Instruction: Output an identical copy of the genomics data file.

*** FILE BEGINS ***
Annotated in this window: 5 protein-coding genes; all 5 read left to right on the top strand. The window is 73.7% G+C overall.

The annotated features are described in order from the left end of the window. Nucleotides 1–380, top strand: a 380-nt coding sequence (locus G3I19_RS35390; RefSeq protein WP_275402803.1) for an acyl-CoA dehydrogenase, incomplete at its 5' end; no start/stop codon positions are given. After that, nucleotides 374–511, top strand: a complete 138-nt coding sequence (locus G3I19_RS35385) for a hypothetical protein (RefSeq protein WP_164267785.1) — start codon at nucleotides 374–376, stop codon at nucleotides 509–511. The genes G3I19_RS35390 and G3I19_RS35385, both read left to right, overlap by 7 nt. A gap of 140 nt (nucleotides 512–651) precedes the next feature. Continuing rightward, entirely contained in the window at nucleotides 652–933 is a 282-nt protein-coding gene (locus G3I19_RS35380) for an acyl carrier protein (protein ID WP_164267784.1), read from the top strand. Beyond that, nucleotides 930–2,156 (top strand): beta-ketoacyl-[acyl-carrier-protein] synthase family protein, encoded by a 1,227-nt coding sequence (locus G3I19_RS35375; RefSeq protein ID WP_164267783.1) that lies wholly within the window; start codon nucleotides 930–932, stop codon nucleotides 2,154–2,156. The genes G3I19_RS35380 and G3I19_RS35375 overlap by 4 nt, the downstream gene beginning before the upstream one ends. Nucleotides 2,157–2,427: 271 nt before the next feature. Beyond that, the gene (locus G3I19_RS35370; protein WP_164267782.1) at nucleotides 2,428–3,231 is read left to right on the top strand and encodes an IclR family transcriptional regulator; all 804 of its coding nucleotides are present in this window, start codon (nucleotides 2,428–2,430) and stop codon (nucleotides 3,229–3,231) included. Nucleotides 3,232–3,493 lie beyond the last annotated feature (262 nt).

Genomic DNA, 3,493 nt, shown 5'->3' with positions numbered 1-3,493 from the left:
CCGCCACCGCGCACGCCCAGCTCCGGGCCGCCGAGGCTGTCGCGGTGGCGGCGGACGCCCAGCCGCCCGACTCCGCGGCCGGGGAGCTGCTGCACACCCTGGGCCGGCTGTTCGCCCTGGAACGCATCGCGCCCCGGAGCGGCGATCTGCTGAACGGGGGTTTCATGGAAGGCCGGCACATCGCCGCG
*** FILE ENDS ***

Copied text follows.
Annotated in this window: 5 protein-coding genes; all 5 read left to right on the top strand. The window is 73.7% G+C overall.

The annotated features are described in order from the left end of the window. Nucleotides 1–380, top strand: a 380-nt coding sequence (locus G3I19_RS35390; RefSeq protein WP_275402803.1) for an acyl-CoA dehydrogenase, incomplete at its 5' end; no start/stop codon positions are given. After that, nucleotides 374–511, top strand: a complete 138-nt coding sequence (locus G3I19_RS35385) for a hypothetical protein (RefSeq protein WP_164267785.1) — start codon at nucleotides 374–376, stop codon at nucleotides 509–511. The genes G3I19_RS35390 and G3I19_RS35385, both read left to right, overlap by 7 nt. A gap of 140 nt (nucleotides 512–651) precedes the next feature. Continuing rightward, entirely contained in the window at nucleotides 652–933 is a 282-nt protein-coding gene (locus G3I19_RS35380) for an acyl carrier protein (protein ID WP_164267784.1), read from the top strand. Beyond that, nucleotides 930–2,156 (top strand): beta-ketoacyl-[acyl-carrier-protein] synthase family protein, encoded by a 1,227-nt coding sequence (locus G3I19_RS35375; RefSeq protein ID WP_164267783.1) that lies wholly within the window; start codon nucleotides 930–932, stop codon nucleotides 2,154–2,156. The genes G3I19_RS35380 and G3I19_RS35375 overlap by 4 nt, the downstream gene beginning before the upstream one ends. Nucleotides 2,157–2,427: 271 nt before the next feature. Beyond that, the gene (locus G3I19_RS35370; protein WP_164267782.1) at nucleotides 2,428–3,231 is read left to right on the top strand and encodes an IclR family transcriptional regulator; all 804 of its coding nucleotides are present in this window, start codon (nucleotides 2,428–2,430) and stop codon (nucleotides 3,229–3,231) included. Nucleotides 3,232–3,493 lie beyond the last annotated feature (262 nt).

Genomic DNA, 3,493 nt, shown 5'->3' with positions numbered 1-3,493 from the left:
CCGCCACCGCGCACGCCCAGCTCCGGGCCGCCGAGGCTGTCGCGGTGGCGGCGGACGCCCAGCCGCCCGACTCCGCGGCCGGGGAGCTGCTGCACACCCTGGGCCGGCTGTTCGCCCTGGAACGCATCGCGCCCCGGAGCGGCGATCTGCTGAACGGGGGTTTCATGGAAGGCCGGCACATCGCCGCG